Today’s energy landscape is riddled with challenges. This is unfortunately fitting with the many difficulties 2020 has delivered.
The rising frequency and severity of extreme weather events in recent years has underscored the need for greater energy resiliency – for our power grid, for our businesses, and for our communities.
In 2020 alone, tornadoes ripped across the US from Texas to Maine, knocking out power to an estimated 9.3 million Americans. A short while later, Hurricane Isaias ravaged the east coast, keeping 13.8 million people in the dark, some for multiple days.
Over on the west coast, California faced an unprecedented week-long heat wave that plunged the state into its first rolling blackouts in nearly 20 years, with 1.2 million people forced to face the heat without electricity. Separately, the state’s planned Public Safety Power Shutoffs (PSPS) to stymie fire risk are expected to continue for the next decade and have already caused multi-day outages for over 3 million Californians since 2019.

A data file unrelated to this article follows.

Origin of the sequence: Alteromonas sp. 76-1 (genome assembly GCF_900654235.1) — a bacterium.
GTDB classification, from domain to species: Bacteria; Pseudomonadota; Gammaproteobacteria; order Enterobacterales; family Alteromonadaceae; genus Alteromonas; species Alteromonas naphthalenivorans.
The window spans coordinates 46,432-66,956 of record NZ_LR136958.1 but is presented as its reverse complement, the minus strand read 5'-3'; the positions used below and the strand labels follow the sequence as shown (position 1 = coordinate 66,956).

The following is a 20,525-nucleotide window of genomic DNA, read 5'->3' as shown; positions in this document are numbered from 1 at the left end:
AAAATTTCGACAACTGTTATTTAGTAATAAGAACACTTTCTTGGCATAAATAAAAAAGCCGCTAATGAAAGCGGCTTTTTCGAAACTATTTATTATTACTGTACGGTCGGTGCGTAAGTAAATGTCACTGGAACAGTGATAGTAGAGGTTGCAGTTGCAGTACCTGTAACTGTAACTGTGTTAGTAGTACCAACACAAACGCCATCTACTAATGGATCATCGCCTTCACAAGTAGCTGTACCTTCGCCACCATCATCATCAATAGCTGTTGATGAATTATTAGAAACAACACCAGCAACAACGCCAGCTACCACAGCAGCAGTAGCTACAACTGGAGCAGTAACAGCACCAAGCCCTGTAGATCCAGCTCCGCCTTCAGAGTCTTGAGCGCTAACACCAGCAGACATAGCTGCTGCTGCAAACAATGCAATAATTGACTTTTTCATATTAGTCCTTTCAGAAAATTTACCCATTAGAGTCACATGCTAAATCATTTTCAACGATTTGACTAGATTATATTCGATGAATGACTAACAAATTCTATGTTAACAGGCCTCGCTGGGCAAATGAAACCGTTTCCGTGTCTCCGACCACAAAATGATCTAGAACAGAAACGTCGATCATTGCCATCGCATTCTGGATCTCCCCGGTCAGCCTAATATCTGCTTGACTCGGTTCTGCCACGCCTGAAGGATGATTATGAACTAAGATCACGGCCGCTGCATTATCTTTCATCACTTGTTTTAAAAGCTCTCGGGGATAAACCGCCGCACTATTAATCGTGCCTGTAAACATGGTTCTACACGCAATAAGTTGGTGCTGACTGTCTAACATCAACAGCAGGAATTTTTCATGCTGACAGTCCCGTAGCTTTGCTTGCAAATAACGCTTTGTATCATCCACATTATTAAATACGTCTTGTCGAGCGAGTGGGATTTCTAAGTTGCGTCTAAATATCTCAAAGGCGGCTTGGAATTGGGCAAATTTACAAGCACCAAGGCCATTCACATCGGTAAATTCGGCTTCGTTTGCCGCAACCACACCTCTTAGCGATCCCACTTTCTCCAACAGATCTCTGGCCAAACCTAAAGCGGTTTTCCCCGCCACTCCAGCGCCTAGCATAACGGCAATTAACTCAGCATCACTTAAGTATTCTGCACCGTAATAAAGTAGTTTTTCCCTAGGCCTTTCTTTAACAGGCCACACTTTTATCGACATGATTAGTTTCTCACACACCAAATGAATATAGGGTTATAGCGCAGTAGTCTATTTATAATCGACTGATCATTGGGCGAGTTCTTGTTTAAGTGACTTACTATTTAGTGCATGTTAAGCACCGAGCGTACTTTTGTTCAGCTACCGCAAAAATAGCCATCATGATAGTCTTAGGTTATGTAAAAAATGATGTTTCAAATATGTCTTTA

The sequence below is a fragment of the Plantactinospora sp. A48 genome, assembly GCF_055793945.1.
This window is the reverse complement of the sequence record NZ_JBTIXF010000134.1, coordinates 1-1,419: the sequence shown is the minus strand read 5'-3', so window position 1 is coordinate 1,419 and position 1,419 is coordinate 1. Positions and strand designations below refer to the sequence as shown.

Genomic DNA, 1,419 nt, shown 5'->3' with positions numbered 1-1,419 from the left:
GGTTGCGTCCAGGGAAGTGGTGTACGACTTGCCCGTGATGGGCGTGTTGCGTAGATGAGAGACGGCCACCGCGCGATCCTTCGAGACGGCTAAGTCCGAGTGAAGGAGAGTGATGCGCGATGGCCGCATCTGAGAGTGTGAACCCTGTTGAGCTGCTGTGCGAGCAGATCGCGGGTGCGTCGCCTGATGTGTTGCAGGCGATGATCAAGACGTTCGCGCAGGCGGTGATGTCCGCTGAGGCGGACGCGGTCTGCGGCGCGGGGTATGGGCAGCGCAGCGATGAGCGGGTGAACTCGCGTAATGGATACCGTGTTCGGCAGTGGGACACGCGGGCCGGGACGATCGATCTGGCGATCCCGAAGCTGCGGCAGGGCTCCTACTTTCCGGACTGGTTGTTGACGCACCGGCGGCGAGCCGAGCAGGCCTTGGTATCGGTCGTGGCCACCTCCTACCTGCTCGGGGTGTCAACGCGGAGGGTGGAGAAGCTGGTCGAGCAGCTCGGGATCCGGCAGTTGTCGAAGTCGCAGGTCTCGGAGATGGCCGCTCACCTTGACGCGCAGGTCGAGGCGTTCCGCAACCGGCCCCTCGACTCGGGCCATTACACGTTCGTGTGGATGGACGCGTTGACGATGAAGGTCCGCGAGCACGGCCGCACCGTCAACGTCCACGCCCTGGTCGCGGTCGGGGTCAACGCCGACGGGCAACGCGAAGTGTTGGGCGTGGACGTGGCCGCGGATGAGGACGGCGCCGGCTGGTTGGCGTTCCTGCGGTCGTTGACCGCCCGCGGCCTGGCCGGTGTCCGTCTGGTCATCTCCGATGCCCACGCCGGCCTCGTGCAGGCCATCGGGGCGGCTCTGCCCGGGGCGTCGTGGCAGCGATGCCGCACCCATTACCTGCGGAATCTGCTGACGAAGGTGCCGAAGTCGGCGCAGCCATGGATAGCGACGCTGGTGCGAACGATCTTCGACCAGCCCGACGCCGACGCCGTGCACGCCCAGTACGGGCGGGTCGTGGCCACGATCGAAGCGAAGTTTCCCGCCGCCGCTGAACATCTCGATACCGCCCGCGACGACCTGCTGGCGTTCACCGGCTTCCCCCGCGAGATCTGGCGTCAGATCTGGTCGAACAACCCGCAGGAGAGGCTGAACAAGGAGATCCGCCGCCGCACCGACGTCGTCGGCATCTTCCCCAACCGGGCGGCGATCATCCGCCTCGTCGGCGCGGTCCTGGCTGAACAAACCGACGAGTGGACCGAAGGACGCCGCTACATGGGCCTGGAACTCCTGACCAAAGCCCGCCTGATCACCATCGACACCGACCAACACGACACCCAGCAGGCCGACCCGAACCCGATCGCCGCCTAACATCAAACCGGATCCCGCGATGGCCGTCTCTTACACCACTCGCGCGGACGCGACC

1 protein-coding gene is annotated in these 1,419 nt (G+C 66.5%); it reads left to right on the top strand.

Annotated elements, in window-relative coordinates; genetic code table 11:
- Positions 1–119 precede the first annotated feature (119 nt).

Meanwhile, the COVID-19 outbreak is reminding us how globally interdependent society is, revealing just how vulnerable we are to disruptions that impact the production and distribution of goods and services. Communities and businesses are learning that they must be locally resilient to survive. Localizing critical services such as food and hardware supplies, as well as medical and manufacturing services is necessary to serve communities when global supply chains are disrupted.
Much like these critical services must be localized, so must one of the most important products we constantly rely on – electricity. For businesses and communities alike, implementing localized microgrids to supply reliable and resilient electricity is now a strategic imperative.